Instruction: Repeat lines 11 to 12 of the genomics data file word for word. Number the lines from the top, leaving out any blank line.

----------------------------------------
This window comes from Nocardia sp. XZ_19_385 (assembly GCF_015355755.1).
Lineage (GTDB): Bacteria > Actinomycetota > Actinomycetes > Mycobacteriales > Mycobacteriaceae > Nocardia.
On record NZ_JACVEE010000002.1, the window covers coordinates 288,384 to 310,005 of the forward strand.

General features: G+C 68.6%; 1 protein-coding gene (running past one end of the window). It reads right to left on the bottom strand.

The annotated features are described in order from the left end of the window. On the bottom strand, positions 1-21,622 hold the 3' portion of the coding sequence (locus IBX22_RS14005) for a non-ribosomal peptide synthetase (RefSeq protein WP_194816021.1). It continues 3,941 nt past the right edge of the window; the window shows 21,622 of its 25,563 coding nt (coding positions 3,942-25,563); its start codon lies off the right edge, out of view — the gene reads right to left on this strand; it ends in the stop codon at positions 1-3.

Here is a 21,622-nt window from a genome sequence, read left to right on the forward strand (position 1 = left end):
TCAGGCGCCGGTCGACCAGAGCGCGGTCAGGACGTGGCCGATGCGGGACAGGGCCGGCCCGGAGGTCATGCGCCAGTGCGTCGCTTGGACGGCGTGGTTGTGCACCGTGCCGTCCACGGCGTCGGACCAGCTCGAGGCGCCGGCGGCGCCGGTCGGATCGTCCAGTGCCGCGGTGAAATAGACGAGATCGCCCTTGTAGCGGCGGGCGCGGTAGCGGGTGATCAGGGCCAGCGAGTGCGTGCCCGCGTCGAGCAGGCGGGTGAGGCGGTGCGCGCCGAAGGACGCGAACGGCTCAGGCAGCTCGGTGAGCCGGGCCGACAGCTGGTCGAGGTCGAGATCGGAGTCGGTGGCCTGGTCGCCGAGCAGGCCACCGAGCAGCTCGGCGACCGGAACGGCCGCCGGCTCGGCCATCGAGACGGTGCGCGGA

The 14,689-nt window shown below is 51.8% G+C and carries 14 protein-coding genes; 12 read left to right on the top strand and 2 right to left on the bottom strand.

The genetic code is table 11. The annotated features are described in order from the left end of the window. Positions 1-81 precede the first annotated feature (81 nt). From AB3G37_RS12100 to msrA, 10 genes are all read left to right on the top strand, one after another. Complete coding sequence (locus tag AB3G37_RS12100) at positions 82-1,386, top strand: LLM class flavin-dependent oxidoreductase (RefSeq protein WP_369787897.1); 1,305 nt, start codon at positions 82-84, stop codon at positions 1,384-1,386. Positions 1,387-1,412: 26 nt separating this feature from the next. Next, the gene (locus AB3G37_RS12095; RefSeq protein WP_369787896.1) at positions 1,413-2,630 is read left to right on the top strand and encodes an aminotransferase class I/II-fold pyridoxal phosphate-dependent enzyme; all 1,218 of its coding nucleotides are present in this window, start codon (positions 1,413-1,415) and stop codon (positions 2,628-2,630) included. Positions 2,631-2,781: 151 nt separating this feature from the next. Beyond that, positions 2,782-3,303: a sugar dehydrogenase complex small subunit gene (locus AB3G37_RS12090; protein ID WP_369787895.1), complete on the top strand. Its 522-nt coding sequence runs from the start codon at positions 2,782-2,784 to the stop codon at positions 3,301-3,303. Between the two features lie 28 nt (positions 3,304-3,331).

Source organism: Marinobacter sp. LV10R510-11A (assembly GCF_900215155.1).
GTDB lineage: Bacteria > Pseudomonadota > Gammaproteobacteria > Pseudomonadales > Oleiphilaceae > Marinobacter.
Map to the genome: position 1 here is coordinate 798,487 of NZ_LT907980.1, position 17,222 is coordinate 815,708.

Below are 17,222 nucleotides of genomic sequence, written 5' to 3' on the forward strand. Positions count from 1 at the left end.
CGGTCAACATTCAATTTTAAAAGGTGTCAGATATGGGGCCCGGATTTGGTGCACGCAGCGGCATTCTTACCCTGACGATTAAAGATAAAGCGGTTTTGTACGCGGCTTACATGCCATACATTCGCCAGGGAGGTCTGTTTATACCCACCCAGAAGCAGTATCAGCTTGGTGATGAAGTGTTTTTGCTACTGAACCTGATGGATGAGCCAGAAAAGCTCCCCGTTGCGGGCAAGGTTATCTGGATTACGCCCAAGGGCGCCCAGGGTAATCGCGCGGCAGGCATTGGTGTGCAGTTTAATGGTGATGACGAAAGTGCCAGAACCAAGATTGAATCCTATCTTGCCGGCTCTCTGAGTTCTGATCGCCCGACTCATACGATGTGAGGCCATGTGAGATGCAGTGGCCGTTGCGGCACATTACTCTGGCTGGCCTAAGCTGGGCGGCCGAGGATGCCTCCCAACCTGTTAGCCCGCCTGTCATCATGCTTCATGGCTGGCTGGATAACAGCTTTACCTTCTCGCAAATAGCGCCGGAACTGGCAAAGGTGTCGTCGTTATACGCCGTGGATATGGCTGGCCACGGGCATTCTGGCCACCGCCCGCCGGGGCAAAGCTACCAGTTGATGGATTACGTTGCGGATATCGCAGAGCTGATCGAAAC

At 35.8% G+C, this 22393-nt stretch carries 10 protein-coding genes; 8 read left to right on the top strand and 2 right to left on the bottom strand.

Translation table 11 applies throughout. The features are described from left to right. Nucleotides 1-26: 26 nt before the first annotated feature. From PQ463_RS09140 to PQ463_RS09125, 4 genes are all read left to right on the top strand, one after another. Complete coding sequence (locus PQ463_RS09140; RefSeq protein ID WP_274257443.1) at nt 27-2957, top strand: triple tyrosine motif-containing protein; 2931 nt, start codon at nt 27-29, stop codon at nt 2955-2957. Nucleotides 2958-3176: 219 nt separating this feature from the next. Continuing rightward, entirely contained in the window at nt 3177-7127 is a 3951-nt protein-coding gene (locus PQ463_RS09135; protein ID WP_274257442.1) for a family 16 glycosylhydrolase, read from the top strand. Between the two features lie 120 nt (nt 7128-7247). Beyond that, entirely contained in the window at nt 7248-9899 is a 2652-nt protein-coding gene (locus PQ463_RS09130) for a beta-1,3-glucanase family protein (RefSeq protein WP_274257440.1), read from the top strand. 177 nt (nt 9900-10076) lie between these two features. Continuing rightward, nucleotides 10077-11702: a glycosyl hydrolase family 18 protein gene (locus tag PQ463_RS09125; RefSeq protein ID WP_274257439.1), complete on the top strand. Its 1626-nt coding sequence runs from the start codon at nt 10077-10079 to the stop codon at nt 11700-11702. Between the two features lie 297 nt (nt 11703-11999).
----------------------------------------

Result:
GTDB lineage: Bacteria > Pseudomonadota > Gammaproteobacteria > Pseudomonadales > Oleiphilaceae > Marinobacter.
Map to the genome: position 1 here is coordinate 798,487 of NZ_LT907980.1, position 17,222 is coordinate 815,708.